The shortlist: five diddy keepers who did just fine…

Ian Watson

Read ’em and weep, Thibaut.


Jorge Campos – 5ft 7in
Apparently Manuel Neuer wasn’t the first goalkeeper in the history of the game who could use his feet for something other than getting on the team bus. Campos, capped 130 times for Mexico, moonlighted as a striker while he waited at Pumas for his opportunity between the sticks. He made a decent fist of it, scoring 24 goals to be his side’s top scorer in the 1989-90 season before retreating back to his own box.

Campos is most famous for designing his own garish kits. The oversized, fluro designs perhaps made him appear a larger presence in the goal than his 5ft 7in frame would have otherwise. Cruz Azul didn’t fancy him as a youngster because of his struggles reaching the top shelf but Campos received plenty of other offers throughout a 16-year career, the vast majority of which was spent around the Mexico squad.

Campos was also the first major overseas star recruited by MLS, where he played for LA Galaxy and Chicago Fire. His height remained a sore point though, with the keeper standing on a ball during pre-match team photos to make the contrast with his team-mates less stark.


Rene Higuita – 5ft 9.5in
The Colombian was another who fancied himself outside his own box. And, like Neuer, Higuita also had his pants pulled down when he strayed beyond the limits of his penalty area during the World Cup.

That image, and the memory of his scorpion kick at Wembley in 1995, are what many remember Higuita for. But in his homeland, he remains revered as one of the finest players they have ever produced. Still, he wasn’t given the name El Loco for no good reason. And not just because of his regular jaunts upfield.

Between being robbed by Roger Milla and back-heeling Jamie Redknapp’s mishit cross back to the Wembley halfway line, Higuita spent seven months in prison. Acting as a go-between for drug barons Pablo Escobar and Carlos Molina, he helped facilitate the release of Molina’s daughter by delivering ransom. He was paid $64,000 for his trouble, apparently not aware that it is an offence in Colombia to profit from kidnapping. “I’m a footballer, I didn’t know anything about kidnapping laws,” was his response. Well alright.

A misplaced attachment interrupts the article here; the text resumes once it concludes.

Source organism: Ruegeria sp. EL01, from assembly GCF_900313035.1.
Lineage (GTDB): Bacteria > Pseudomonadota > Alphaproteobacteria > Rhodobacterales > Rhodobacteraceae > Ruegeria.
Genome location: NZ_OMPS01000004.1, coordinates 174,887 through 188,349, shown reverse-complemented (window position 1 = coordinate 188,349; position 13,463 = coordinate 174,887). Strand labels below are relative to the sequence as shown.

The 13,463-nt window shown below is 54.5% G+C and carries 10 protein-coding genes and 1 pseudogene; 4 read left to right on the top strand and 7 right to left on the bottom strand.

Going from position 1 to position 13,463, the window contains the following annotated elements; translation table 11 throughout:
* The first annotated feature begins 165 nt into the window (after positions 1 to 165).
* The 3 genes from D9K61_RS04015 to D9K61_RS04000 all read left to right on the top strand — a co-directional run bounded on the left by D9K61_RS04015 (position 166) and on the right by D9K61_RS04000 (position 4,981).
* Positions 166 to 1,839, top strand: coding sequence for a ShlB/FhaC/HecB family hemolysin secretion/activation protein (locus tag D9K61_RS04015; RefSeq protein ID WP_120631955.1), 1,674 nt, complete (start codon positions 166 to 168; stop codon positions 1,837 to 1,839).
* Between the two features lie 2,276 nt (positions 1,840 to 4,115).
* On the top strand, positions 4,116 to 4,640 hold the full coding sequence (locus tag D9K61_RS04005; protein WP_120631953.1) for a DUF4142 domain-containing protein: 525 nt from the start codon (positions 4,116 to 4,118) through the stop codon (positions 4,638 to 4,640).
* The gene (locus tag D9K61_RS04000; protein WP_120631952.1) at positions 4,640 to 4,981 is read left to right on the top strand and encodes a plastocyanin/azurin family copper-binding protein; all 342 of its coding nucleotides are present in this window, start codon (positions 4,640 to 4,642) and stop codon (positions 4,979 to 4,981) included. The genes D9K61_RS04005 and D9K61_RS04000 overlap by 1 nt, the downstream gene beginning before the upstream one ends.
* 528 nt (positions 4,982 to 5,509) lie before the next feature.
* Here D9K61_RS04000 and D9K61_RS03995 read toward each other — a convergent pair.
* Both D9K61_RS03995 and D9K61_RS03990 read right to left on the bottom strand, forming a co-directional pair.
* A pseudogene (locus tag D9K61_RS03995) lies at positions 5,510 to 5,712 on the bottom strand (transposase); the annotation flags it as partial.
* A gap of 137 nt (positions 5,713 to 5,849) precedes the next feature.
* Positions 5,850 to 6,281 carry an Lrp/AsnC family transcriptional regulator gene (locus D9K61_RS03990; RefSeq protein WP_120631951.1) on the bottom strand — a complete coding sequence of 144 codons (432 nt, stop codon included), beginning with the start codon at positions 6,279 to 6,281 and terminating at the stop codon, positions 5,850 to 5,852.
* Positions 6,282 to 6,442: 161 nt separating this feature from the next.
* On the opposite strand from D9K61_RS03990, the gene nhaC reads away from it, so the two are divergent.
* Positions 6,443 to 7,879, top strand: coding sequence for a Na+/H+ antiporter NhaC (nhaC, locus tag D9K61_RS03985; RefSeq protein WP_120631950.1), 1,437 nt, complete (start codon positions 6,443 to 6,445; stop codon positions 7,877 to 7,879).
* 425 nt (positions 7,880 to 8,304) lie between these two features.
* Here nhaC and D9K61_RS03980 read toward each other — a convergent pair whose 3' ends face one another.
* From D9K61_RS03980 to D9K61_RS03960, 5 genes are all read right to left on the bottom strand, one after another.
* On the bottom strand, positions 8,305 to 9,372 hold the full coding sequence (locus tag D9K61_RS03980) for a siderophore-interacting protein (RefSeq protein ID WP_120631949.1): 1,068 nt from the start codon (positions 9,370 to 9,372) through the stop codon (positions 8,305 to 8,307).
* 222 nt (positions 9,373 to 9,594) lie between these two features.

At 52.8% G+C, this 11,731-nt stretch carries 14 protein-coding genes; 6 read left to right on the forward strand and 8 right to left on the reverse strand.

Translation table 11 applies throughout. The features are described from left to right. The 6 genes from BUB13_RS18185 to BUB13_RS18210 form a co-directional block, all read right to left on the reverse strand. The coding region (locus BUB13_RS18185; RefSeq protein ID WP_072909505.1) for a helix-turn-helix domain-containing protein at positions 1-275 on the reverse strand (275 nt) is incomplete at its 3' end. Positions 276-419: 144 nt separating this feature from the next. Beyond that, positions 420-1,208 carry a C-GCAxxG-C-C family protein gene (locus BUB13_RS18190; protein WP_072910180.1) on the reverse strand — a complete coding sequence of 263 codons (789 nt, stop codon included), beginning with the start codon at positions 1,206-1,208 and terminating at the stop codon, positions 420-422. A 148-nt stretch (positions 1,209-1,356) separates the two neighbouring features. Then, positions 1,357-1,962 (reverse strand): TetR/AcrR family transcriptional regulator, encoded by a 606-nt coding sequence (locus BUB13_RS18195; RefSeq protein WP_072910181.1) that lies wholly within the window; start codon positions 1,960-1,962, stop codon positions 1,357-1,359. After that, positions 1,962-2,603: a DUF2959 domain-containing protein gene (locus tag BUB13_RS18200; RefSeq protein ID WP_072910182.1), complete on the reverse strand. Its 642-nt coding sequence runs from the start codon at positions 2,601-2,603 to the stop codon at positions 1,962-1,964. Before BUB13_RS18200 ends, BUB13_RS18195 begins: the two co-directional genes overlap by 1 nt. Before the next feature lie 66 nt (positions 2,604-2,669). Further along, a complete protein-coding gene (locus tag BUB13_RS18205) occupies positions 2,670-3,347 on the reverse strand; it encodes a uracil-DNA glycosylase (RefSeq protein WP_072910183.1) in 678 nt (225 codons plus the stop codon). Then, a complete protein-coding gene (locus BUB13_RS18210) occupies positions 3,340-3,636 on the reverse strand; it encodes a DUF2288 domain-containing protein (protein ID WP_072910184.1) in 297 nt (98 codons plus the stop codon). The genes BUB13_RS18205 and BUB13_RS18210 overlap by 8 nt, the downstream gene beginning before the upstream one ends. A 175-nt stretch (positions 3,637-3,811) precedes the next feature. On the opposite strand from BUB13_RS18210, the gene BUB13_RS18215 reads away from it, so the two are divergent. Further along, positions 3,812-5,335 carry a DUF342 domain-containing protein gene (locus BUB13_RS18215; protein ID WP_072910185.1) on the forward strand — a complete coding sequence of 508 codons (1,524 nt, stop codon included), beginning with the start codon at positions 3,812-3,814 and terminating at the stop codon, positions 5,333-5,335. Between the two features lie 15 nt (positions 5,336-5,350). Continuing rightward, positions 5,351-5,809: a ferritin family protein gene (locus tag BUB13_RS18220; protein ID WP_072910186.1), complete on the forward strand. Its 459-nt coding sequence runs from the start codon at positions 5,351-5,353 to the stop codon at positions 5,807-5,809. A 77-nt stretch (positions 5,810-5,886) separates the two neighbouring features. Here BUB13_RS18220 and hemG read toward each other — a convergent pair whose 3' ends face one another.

Peter Bonetti – 5ft 10in
Like Higuita, Bonetti is another keeper with less than wonderful memories of the World Cup. The Chelsea legend stepped up for the 1970 quarter-final against Germany when England’s top cat Gordon Banks “felt as weak as a kitten” after going down with food poisoning. There were claims that Banks had been nobbled by the CIA; regardless, it was three days after the World Cup-winning keeper had made THAT save from Pele, so stepping into his gloves was an unenviable task for Bonetti.

It didn’t go well. Bonetti should have saved two of Germany’s three goals in their come-from-behind win to knock out the world champions. The keeper received so much stick that, apparently, his mum wrote to a newspaper to ask them to stop being so mean.

He never played for England again – though he did have a stint as national team goalkeeping coach – but Chelsea fans rightly remember Bonetti with more reverence. He kept over 200 clean sheets in 729 appearances before retiring to become a postman on the Isle of Mull.


David Ospina – 6ft
Thibaut Courtois reckoned Jordan Pickford was short but the England keeper still looked down on his Colombia counterpart this week. Ospina gives up a two centimetre advantage to the Everton stopper with the keeper – whose contract at Arsenal expires next summer – measuring up at a shade over 6ft.

There were questions over the Colombian’s physical stature when he arrived at Arsenal, and Ospina admitted during his first year that his had to look up at other keepers. “In England, they are all two heads taller than me!” he said. “They are 1.90m, maybe more. You laugh but really it puts a little pressure on. Even Hugo Lloris is supposed to be small but he is how tall? 1.87m, 1.88m? The smallest one is me.”

But Ospina’s height rarely gets mentioned these days, largely because his performances over the last four years have offered plenty of other flaws to pore over instead.


Steve Death – 5ft 7in
The Reading great would probably not get a chance even as an outfield player these days owing to his height. Death stood at just 5ft 7in but that did not stop him becoming arguably the Royals’ greatest ever goalkeeper during a 12-year career that spanned three decades after signing on loan from West Ham in 1969.

Death apparently shared the England schoolboys gloves with Peter Shilton – another who was hardly a giant. Though stood next to Death in the team photos, he probably appeared as much.

After his Reading debut, Death was described as “an insignificantly built bundle of daredevil energy”. He went on to set a record for going 1,074 minutes without conceding a goal in league football, which was subsequently broken by Man Utd’s Edwin van der Sar in 2009.

Ian Watson